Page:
Posted by: stpowen | April 5, 2010

Why Funerals are Better than Parties

Funerals are better than parties.  You don’t have to take my word for it, the Holy Spirit tells us so.  ‘Better to go to the house of mourning than to go to the house of feasting, for that is the end of all men:  and the living will take it to heart’ (Eccl 7:2).  The reason given is that we can learn from  funerals.  By and large, we don’t learn from parties.  Some folk when they wake up the morning after a party with a splitting head-ache, say to themselves, “Well, I’m never going to drink that much again!”   But usually, by the next weekend, the resolution has been forgotten, and the drink goes down just as it did the week before.  No, we don’t tend to learn much from parties.

Old Mother Marprelate (actually my mother-in-law) died last week.  She was 91.  As Mrs Marprelate and I were sorting through her stuff, we came upon a tiny book entitled ‘Active Service Testament.’  It was a New Testament produced by Scripture Gift Mission and given to Mrs M’s grandfather, Stanley John Rowe, in November 1914.  Sixteen year-old Stanley had just volunteered for the British Army as a Bugler.  The Testament contained a message from Field Marshall Lord Roberts, former Head of the British Army.  He wrote, “I ask you to put your trust in God.  He will watch over you and strengthen you.  You will find in this little book guidance when you are in health, comfort when you are in sickness, and strength when you are in adversity.”

I suppose that every soldier in World War One received one of these Testaments.  There must have been thousands of them buried with the bodies of British troops in the War Cemeteries of France.  Stanley John Rowe knew where he was going; he also knew that there was a fair chance that he wasn’t coming back.  There is a ‘Decision Card’ at the back of the Testament.  It reads, ‘Being convinced that I am a sinner, and believing that Christ died for me, I now accept Him as my personal Saviour, and with His help I intend to confess Him before men’ (Rom 10:9-10).  Stanley signed it.  The likelihood of early death concentrated his mind.  I am no great fan of decision cards, but it worked for Stanley John Rowe.  He didn’t die on the battlefield; he was gassed and invalided out of the war, and until his death in 1981, he kept a good testimony for His Lord and Saviour.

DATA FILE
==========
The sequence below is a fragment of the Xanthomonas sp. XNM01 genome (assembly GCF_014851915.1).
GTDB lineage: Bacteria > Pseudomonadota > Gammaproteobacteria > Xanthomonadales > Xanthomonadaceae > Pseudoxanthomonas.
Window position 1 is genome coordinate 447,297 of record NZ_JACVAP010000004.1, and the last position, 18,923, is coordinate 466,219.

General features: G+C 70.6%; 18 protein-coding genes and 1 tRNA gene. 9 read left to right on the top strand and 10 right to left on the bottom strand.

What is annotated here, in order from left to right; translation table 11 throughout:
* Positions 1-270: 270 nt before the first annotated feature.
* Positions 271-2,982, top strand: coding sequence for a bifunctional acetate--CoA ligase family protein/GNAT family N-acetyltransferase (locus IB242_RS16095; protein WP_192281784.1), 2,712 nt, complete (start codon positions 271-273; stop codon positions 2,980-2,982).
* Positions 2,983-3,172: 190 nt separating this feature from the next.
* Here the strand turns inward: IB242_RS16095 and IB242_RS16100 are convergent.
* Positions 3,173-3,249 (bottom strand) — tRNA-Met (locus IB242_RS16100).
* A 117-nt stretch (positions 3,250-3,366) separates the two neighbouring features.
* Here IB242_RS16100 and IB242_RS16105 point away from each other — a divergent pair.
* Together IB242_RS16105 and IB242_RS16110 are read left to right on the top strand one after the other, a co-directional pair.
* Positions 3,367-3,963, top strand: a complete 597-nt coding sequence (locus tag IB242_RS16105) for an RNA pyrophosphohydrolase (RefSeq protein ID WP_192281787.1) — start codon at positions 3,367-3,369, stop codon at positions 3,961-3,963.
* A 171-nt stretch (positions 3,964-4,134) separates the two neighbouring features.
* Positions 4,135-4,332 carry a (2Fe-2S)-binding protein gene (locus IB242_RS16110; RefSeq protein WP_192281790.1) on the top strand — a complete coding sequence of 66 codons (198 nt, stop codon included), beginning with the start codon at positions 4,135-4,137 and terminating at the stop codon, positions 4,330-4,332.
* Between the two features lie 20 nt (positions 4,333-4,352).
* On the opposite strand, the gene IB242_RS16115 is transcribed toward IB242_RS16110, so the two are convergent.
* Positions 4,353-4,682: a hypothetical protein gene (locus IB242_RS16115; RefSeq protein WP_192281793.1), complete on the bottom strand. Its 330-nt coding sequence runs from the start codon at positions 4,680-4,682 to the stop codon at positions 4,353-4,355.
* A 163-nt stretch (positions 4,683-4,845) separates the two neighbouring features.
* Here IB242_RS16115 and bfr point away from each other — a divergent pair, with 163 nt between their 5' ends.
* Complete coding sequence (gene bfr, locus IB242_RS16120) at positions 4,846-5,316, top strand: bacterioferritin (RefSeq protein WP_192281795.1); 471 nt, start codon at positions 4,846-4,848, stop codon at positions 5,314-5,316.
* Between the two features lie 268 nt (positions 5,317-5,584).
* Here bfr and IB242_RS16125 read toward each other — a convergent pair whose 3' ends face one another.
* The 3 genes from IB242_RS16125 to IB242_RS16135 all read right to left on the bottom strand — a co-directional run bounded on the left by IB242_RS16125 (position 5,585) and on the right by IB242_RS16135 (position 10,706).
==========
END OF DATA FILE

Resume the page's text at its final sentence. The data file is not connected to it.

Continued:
These days there is not much to concentrate the minds of folk in Britain concerning eternity.  There is no World War threatening to take millions of lives away in a few short years.  The diseases that carried so many people off in previous generations- T.B., pneumonia, polio- are all curable today.   These days young and even middle-aged people suppose that they have a great many years in front of them.

Today, the only place where most people are confronted by their mortality is at a funeral.  That is why they are better than parties.  They give a little Memento Mori  to even the most thoughtless attender.  Ministers who give addresses at funerals should make the most of their oportunities and remind the mourners that however long they may live, one day it will be their funeral and they will have to give an account to Him who holds their lives in His hands.

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Responses

  1. Steve wrote:
    Old Mother Marprelate (actually my mother-in-law) died last week. She was 91.

    Steve! I’m so sorry! Please give my condolences to Mrs Marprelate and your family. 😦


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